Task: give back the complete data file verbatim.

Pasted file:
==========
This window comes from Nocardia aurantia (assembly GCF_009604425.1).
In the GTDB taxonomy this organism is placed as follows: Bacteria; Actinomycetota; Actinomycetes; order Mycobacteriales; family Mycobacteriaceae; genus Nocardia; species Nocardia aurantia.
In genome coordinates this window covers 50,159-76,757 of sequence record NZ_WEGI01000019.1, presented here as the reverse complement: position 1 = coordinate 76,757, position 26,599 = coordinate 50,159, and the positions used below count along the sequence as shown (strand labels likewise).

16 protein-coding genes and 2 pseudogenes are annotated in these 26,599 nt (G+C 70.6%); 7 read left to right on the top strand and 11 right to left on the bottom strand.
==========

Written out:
This window comes from Nocardia aurantia (assembly GCF_009604425.1).
In the GTDB taxonomy this organism is placed as follows: Bacteria; Actinomycetota; Actinomycetes; order Mycobacteriales; family Mycobacteriaceae; genus Nocardia; species Nocardia aurantia.
In genome coordinates this window covers 50,159-76,757 of sequence record NZ_WEGI01000019.1, presented here as the reverse complement: position 1 = coordinate 76,757, position 26,599 = coordinate 50,159, and the positions used below count along the sequence as shown (strand labels likewise).

16 protein-coding genes and 2 pseudogenes are annotated in these 26,599 nt (G+C 70.6%); 7 read left to right on the top strand and 11 right to left on the bottom strand.